Should we compensate Work-Aggravated Migraine?

Migraine is usually a moderate or severe headache felt as a throbbing pain on 1 side of the head. It causes moderate to severe headaches, with attacks lasting between four and 72 hours with variable frequency. It is a common health condition, affecting around 1 in every 5 women and around 1 in every 15 men, and more common in young adults aged 30 to 45. In Malaysia, the prevalence of migraine is about 9 per cent.

Since that most of the people affected are young adults and are in their productive ages having. Can workers with migraines work and be productive? Can migraine be aggravated by workplace activities? Will the workers be compensated for migraines due to workplace activities?

In an interview with Code Blue Galencenter, Dr Marzuki Isahak tried to answer all those questions. He said migraine is currently not listed as an occupational disease in Malaysia, but it can be categorised as a work-aggravated disease.

He explained that a work-aggravated disease is an illness that one already suffers before starting work, but whose condition worsened after work. This is different from an occupational disease. Occupational diseases are any diseases acquired solely from the workplace, this includes occupational asthma due to exposure to chemicals in the workplace or musculoskeletal injury from due to lifting at work.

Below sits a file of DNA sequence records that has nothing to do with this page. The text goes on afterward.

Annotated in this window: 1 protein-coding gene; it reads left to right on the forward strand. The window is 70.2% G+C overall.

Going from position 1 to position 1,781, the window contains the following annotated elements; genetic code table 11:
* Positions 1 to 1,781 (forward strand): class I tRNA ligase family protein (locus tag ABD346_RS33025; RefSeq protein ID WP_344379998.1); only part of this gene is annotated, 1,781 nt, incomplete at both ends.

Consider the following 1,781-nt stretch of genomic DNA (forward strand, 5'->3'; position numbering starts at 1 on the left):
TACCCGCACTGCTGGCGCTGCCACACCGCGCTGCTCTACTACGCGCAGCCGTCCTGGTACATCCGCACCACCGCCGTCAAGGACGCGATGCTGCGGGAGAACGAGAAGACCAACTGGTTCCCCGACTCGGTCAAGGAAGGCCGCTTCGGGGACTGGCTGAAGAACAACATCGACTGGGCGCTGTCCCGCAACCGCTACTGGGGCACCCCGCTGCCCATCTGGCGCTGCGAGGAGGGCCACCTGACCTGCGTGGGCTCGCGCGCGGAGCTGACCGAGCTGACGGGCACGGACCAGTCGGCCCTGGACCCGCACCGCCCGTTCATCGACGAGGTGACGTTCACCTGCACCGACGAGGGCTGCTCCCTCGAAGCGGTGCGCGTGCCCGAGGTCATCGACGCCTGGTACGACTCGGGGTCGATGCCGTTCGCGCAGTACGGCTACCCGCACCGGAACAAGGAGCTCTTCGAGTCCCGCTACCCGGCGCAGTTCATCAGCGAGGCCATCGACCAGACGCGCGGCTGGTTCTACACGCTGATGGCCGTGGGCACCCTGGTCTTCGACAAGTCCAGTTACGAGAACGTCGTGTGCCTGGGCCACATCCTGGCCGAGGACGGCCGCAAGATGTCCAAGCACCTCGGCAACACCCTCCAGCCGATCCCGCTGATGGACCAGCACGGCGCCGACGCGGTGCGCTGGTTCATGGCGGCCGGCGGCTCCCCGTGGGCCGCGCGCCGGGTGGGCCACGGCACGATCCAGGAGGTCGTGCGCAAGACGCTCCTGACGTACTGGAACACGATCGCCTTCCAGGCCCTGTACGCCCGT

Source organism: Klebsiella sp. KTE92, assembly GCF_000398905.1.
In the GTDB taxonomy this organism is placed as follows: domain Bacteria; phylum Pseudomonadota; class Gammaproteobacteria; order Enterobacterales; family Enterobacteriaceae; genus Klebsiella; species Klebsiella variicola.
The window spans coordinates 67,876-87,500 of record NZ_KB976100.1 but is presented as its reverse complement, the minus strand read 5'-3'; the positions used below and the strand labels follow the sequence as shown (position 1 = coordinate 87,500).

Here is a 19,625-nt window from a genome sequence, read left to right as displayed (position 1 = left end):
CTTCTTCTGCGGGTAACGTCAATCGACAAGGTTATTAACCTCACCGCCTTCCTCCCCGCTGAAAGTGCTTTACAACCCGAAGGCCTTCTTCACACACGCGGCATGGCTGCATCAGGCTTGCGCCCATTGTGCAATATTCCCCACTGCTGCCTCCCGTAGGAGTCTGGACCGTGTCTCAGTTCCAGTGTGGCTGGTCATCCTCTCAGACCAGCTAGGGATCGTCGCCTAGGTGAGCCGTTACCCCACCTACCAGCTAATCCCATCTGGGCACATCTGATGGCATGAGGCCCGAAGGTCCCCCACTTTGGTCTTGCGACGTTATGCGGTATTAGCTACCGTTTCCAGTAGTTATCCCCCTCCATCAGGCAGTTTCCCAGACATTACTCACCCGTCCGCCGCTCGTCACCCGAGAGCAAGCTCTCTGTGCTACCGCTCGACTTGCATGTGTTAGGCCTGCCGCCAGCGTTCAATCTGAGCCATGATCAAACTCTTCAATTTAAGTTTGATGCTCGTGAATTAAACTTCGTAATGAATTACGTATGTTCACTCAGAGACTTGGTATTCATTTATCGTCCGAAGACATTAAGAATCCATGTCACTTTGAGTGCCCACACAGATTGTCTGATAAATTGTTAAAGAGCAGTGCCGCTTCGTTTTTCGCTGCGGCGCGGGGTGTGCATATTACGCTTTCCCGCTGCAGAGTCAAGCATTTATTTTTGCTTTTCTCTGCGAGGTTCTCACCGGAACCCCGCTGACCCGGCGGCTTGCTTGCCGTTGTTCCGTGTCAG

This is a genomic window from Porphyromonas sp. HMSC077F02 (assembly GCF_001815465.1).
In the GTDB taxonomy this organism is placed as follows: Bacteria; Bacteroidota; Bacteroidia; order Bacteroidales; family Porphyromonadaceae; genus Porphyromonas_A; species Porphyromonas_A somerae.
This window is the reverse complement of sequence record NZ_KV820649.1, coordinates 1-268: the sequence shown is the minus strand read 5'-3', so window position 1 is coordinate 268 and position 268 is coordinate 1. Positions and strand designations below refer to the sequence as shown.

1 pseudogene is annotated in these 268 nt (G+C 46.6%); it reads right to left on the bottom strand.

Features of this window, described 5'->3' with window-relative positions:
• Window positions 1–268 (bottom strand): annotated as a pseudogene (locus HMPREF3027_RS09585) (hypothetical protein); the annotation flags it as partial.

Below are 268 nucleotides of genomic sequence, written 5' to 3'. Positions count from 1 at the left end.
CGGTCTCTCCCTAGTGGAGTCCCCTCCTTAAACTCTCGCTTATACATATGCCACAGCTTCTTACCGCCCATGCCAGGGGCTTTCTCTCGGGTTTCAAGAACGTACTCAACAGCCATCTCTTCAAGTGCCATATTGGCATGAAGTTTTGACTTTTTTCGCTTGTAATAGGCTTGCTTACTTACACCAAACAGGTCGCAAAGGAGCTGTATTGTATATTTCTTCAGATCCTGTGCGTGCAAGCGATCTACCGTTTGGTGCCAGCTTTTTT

Since migraine is multifactorial, it is difficult to determine the sole cause of migraine. Some of the activities at work may aggravate the condition, e.g., very high workplace demand and lack of supervisor support. Workplace stress also can lead to a migraine attack.

However, migraine can also be triggered by diet, e.g., high content of chocolate. Other stress can also aggravate migraines, e.g., domestic stress or stress in a traffic jam.

So it is difficult to clearly link migraine to only stimuli from the workplace, this makes it difficult to diagnose migraine as an occupational disease.

He continued that currently, under the Employees Social Security Act 1969, which is managed by Social Security Organisation, does not compensate for work-aggravated diseases. This is different from our neighbour down south, where work-aggravated diseases such as work-aggravated asthma are compensated.

Dr Marzuki urged employers to be more supportive towards workers with migraines, such as by giving time breaks, short naps, and sick leave.

He said that under the Occupational Safety and Health Act (OSHA) 1994, it is the responsibility of the employer to ensure that the workplace is safe so there’s no occurrence of occupational disease or work-aggravated disease.

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